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Review & Author Blog: Spylark / Danny Rurlander

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Today is our stop on the blog tour for Spylark by Danny Rurlander. Spylark is an exciting drone adventure suitable for readers aged 9-12.

Read on for a review of Spylark followed by an exclusive guest post in which the author Danny explores the topic of drones.

Book Title: Spylark (available here)

Author: Danny Rurlander

Publisher: Chicken House

Publication Date: September 2019

Most Suitable For: Upper KS2

Reviewed By: Carol Carter, Librarian


Spylark is a thoroughly modern adventure story, up-to-the-minute in its technology while fully immersed in the tradition of children’s literature from Enid Blyton onwards. Mixing drone technology with stunning Lake district scenery, it will be devoured by Year 5 and 6 children with a thirst for adventure and escape from daily life.

Tom Hopkins is 13 years old and not much has gone right in his life in the last few years – his much-loved father is MIA, presumed dead; he walks with a stick since a freak school trip accident, and he also has to contend with a new school, bullies and living with his great aunt. Tom is a loner, closed off and angry at the hand life has dealt him with his only pleasures being working in his electronics workshop and soaring over the Lake District with his self-built drone Skylark.

Soon Tom witnesses a suspicious boat explosion on the lake and is quickly drawn into a convoluted terror plot involving military helicopters, underground aqueducts, VIP assassinations and high-speed digger chases. But who will believe a teenager with no hard evidence? Tom is going to have to foil the plot himself.

Spylark is remarkably well-written debut novel. Danny Rurlander deftly juggles sketching realistic, multi-faceted personalities in the main child characters, wonderful landscape descriptions of the Lake District and a plot that never lets up. The ending seems a little abrupt, but Spylark is obviously not a stand-alone book and lots of clues are left for where the next book in the series may head.

You can order Spylark online or from your local bookshop or library.




Guest Blog Post

by Danny Rurlander, author of Spylark


Some aspects of human ingenuity have taken a very long time to mature. For example, think about the time between the invention of the wheel to the invention of the motor car – a slow burn story of about 5,000 years.

The story of flight is very different. Back in 19th September 1783 a sheep, a duck and a chicken had the experience of their lives when they went up in the Montgolfier brothers’ hot air balloon. Just over a century later the Wright brothers took off in their Kitty Hawk bi-plane. Less than 70 years after that the first man walked on the moon!

The amazing speed of the progress of the story of flight has picked up again in a matter of a few years with the introduction of drones to our world. UAV’s (Unmanned Aerial Vehicles) or drones as they are commonly known literally make flight a possibility for almost anyone.

One of the scenes in Spylark I really enjoyed writing involves a confrontation between 13 year old Tom Hopkins, the main protagonist of the story, and an RAF helicopter pilot who has just jammed his drone and forced him to crash land in a bush because he suspects the drone pilot might be up to no good.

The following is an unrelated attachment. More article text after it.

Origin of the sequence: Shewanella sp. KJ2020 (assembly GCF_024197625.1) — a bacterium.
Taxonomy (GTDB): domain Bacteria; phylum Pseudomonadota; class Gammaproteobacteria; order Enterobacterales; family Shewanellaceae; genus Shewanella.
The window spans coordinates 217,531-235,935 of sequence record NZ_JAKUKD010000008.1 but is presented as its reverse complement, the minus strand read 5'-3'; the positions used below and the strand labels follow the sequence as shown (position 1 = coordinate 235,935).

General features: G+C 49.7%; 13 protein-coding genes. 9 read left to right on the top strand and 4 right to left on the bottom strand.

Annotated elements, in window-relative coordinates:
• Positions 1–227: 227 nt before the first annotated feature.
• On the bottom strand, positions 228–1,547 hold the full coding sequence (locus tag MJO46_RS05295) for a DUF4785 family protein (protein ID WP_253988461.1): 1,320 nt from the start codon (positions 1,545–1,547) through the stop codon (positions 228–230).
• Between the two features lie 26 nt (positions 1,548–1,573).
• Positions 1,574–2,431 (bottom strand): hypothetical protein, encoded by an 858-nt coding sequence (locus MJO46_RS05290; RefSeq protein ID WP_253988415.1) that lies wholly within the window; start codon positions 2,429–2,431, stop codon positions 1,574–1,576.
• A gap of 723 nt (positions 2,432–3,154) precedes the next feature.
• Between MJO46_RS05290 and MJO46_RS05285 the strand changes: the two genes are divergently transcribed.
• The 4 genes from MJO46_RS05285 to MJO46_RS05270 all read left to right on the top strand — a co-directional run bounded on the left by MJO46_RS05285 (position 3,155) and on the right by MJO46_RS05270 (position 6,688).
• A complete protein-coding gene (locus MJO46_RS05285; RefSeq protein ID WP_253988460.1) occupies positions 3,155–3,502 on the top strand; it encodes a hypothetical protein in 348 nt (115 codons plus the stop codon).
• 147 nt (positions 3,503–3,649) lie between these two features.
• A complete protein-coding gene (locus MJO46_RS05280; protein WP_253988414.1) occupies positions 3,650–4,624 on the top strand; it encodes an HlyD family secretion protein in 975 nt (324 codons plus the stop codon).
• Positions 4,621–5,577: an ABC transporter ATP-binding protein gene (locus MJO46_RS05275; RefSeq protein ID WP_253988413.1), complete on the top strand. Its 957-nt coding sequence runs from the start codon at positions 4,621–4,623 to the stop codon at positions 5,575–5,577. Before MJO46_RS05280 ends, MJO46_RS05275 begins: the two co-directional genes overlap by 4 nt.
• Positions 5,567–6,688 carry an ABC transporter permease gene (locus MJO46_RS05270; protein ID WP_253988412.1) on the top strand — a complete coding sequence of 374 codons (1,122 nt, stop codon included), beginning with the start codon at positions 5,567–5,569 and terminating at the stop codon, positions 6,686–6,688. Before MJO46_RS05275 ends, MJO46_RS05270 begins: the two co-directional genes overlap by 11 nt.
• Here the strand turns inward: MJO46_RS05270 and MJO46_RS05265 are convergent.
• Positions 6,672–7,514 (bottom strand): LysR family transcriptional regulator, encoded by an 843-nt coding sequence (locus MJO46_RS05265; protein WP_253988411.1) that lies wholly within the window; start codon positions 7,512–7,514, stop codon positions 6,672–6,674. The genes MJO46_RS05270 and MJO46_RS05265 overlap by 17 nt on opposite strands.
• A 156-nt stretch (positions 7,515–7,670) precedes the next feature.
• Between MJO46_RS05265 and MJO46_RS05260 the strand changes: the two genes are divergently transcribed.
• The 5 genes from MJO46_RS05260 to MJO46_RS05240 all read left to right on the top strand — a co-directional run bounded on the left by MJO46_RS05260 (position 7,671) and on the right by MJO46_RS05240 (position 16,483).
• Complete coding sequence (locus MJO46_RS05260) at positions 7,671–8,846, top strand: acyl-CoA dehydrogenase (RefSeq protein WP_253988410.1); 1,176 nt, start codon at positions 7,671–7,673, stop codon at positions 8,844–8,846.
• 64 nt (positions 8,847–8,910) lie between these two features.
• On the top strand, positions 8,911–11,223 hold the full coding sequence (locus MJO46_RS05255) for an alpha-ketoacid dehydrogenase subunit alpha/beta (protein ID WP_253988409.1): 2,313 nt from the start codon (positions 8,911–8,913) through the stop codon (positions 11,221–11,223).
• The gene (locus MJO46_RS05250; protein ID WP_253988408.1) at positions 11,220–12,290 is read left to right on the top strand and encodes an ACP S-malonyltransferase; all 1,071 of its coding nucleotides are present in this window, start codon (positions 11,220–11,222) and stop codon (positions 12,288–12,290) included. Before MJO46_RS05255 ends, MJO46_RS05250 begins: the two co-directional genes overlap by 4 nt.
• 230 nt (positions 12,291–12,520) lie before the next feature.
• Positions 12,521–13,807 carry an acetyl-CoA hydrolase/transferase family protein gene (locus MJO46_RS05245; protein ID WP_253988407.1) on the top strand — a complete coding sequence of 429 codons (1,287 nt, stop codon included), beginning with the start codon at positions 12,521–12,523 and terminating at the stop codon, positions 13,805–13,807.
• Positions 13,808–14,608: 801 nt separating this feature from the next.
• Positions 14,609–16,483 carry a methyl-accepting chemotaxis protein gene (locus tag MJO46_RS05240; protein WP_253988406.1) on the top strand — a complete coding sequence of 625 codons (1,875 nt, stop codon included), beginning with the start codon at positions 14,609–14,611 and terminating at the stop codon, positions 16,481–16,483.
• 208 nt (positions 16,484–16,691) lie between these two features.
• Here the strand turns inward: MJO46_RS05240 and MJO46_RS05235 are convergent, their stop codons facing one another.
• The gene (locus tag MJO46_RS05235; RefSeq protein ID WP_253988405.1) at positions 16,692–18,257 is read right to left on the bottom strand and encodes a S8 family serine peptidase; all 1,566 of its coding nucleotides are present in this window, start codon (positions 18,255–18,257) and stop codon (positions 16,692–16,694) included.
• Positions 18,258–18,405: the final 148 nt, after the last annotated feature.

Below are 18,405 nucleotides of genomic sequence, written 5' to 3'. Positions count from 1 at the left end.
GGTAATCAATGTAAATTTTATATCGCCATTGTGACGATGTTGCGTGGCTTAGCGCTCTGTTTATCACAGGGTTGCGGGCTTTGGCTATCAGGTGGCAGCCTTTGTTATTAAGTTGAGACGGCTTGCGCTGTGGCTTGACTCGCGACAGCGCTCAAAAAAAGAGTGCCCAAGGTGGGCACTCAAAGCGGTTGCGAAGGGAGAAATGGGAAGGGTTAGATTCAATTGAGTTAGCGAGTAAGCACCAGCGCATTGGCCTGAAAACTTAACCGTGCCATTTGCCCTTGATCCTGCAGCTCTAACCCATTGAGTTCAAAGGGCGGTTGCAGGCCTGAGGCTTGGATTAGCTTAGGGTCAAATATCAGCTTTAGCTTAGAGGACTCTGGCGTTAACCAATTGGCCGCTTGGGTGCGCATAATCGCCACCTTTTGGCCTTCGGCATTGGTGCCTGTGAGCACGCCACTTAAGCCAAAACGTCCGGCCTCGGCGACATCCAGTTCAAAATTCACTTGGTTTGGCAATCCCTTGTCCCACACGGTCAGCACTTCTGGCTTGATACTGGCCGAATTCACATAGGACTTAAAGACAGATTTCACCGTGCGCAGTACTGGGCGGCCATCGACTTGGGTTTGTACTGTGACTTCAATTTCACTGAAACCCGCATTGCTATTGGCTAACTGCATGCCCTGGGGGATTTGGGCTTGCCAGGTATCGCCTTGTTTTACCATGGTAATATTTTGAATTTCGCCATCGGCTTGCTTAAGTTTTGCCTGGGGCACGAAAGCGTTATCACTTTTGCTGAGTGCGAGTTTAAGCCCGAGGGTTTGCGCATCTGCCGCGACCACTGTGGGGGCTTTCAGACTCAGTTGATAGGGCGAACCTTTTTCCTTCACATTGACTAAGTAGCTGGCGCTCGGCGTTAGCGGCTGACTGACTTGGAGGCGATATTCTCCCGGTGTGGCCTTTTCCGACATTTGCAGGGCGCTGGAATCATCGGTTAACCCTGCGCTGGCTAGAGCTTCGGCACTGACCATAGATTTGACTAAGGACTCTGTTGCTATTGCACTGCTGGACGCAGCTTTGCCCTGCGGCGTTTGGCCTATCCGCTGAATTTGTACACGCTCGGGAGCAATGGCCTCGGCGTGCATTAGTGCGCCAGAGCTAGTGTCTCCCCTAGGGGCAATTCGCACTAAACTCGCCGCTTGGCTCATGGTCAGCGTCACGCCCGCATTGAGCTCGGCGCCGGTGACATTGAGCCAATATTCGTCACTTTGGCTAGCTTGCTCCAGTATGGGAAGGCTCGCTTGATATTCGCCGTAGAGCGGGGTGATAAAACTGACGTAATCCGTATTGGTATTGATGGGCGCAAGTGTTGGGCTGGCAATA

After examining the machine the helicopter pilot can neither hide his admiration nor his disbelief:

It would take a full-on aeronautical genius to make a tricopter like this.’

Tom insists that he did make it himself:

‘I used some CAD software at school, ripped some motion-control components out of an old Wii, persuaded the tech teacher to let me use the 3D printer, made a wind tunnel in my workshop—’

In fact it was hobby drone flyers, rather than multi-national tech companies that first got drones off the ground! The first drones – and still the best, like Tom Hopkins’s – were homemade.

Although they have had a bad press drones are an exciting and rapidly developing technology that could help save lives, cut pollution, manage the environment…and of course catch criminals. Drones are especially good at gathering data that previously could only be done by costly helicopter or aeroplane flights or by the even more expensive use of a satellite. This is why savvy farmers, utility companies, rescue services and even estate agents have all found drones indispensable tools for efficiently gathering data. They are the ultimate democratisation of flight. With a drone literally anyone can take the skies – even a 13 year old boy in his garden shed.

Here are some examples of the real life constructive uses of drones:

  • Photography

  • Film-making

  • Emergency services

  • Surveying

  • Checking electricity cables and railway tracks

  • Racing

  • Delivering medicine and even organs to remote places

  • Lifesaving at sea

  • Search and rescue

  • Helping arable farmers use fewer chemicals on crops

  • Helping livestock farmers keep a track of animals

  • Collecting data

  • Planting trees

  • Tracking wildlife

  • Monitoring nuclear waste

  • Spotting forest fires.


Like all technology, drones can be used for good and bad, to destroy life or to save it. The issue is not the technology but the human being who is controlling it, and whether their motives are for the good of others or for their harm.


SPYLARK by Danny Rurlander is out now in paperback (£6.99, Chicken House)

Follow Danny on twitter @DannyRurlander

Find out more at and


You can order Spylark online or from your local bookshop or library.

Many thanks to Danny for writing the guest post and to Review Panel member Carol for reviewing our copy, provided by the publisher.

Check out the other stops on the blog tour, too!

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